Bartonella As A Cause of Eye Inflammation – Uveitis & Retinal Vasculitis

Bartonella and intraocular inflammation: a series of cases and review of literature
Kalogeropoulos C, Koumpoulis I, Mentis A, Pappa C, Zafeiropoulos P, Aspiotis M

Clinical Ophthalmology, June 2011 Volume 2011:5, pages 817-829.

http://dx.doi.org/10.2147/OPTH.S20157

Purpose: To present various forms of uveitis and/or retinal vasculitis attributed to Bartonella infection and review the impact of this microorganism in patients with uveitis.

Methods: Retrospective case series study. Review of clinical records of patients diagnosed with Bartonella henselae and Bartonella quintana intraocular inflammation from 2001 to 2010 in the Ocular Inflammation Department of the University Eye Clinic, Ioannina, Greece. Presentation of epidemiological and clinical data concerning Bartonella infection was provided by the international literature.

Results: Eight patients with the diagnosis of Bartonella henselae and two patients with B. quintana intraocular inflammation were identified. Since four patients experienced bilateral involvement, the affected eyes totaled 14. The mean age was 36.6 years (range 12–62). Uveitic clinical entities that we found included intermediate uveitis in seven eyes (50%), vitritis in two eyes (14.2%), neuroretinitis in one eye (7.1%), focal retinochoroiditis in one eye (7.1%), branch retinal vein occlusion (BRVO) due to vasculitis in one eye (7.1%), disc edema with peripapillary serous retinal detachment in one eye (7.1%), and iridocyclitis in one eye (7.1%). Most of the patients (70%) did not experience systemic symptoms preceding the intraocular inflammation.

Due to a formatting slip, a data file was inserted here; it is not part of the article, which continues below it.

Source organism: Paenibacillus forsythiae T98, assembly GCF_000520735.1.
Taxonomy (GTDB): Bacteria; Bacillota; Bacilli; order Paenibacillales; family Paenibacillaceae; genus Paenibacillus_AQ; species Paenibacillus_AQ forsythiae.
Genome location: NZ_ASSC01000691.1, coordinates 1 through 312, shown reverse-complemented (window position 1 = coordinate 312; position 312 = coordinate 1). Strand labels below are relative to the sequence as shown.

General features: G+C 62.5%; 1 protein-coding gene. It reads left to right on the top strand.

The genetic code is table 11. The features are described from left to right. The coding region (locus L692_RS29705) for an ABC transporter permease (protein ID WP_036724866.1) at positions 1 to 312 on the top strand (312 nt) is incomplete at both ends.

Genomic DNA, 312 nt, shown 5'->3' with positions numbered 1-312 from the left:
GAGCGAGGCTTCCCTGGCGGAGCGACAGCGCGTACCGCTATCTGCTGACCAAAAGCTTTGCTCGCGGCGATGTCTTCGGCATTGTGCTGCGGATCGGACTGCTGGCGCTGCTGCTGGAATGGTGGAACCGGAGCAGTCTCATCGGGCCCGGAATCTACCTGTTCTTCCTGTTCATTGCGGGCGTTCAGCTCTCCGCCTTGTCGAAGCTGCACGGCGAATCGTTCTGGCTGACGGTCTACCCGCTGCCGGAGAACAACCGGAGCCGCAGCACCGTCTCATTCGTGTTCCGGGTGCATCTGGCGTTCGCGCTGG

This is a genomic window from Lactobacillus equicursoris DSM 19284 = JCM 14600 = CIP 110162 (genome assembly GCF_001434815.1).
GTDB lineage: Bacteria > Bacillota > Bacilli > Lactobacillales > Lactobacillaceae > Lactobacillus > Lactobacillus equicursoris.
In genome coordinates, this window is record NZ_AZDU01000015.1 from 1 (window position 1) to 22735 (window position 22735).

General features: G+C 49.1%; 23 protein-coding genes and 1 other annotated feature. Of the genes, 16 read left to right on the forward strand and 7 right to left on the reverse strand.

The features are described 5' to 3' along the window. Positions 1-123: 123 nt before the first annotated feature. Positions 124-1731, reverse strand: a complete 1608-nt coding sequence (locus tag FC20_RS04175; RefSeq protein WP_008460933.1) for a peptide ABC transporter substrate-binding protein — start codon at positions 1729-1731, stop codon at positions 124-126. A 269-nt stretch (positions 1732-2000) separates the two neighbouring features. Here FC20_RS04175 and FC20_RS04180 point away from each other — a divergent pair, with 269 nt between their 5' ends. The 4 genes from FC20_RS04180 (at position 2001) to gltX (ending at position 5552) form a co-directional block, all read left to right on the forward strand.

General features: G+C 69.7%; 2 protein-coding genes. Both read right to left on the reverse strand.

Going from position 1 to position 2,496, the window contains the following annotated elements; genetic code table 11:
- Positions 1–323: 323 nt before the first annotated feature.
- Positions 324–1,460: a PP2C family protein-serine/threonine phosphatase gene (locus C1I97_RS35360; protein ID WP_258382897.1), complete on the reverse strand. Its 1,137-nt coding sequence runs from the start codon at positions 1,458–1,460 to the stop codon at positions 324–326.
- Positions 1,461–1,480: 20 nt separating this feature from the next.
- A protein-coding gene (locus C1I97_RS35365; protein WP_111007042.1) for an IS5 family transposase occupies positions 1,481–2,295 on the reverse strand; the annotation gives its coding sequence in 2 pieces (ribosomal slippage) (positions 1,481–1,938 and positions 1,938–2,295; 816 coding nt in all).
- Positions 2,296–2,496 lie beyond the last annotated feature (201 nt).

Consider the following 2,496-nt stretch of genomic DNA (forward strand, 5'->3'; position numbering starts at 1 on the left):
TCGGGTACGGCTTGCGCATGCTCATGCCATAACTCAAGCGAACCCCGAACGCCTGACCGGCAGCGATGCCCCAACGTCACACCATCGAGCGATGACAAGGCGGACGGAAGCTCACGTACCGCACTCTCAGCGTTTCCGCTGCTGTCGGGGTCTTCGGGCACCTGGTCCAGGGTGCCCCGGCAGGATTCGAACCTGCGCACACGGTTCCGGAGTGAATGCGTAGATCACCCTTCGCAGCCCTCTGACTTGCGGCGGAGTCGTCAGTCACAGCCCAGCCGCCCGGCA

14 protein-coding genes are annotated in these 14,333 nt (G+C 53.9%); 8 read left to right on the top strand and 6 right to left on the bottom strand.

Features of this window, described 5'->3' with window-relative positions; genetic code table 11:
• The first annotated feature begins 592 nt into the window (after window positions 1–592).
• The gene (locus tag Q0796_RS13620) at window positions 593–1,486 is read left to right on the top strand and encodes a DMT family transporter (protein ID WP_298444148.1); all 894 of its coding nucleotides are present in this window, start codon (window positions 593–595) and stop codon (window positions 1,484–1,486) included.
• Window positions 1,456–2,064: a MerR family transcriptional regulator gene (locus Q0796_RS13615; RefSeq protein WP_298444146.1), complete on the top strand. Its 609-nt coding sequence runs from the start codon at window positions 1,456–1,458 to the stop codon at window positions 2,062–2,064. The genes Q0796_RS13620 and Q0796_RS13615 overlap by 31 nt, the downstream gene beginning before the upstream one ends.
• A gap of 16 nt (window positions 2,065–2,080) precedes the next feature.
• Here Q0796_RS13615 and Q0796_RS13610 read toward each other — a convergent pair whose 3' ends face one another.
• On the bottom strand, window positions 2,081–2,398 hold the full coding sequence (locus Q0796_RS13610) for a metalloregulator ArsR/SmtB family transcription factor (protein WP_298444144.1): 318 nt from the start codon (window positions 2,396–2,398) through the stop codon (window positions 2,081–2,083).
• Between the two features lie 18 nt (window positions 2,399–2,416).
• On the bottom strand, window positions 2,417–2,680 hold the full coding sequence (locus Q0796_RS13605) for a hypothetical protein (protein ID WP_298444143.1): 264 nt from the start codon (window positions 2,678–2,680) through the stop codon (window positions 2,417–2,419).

Antimicrobial treatment was efficient in all cases with the exception of the case with neuroretinitis complicated by anterior ischemic optic neuropathy and tubulointerstitial nephritis.

Conclusion: Intraocular involvement caused not only by B. henselae but also by B. quintana is being diagnosed with increasing frequency. A high index of suspicion is needed because the spectrum of Bartonella intraocular inflammation is very large. In our study the most common clinical entity was intermediate uveitis.

Full access here: http://dx.doi.org/10.2147/OPTH.S20157

Share

3 comments for “Bartonella As A Cause of Eye Inflammation – Uveitis & Retinal Vasculitis

  1. Grover Degregorio
    June 23, 2013 at 10:12 am

    The iris is made up of muscular fibers that control the amount of light entering the pupil so that you can see clearly. The iris accomplishes this task by making the pupil smaller in bright light and larger in dim light…’^,

    With best regards http://www.healthmedicine101.comtm

  2. October 25, 2013 at 2:37 pm

    Grdat beat ! I wish to apprentice while you amend your web site,
    how can i subscribe for a bloig website? The account helped me a
    applicable deal. Ihad been a little bit acquainted off his your broadcast offered bright transparent concept

  3. November 4, 2014 at 1:39 pm

    Thanks for finally talking about >Bartonella As A Cause of
    Eye Inflammation – Uveitis & Retinal Vasculitis |
    My Lyme Disease Treatment <Loved it!

Comments are closed.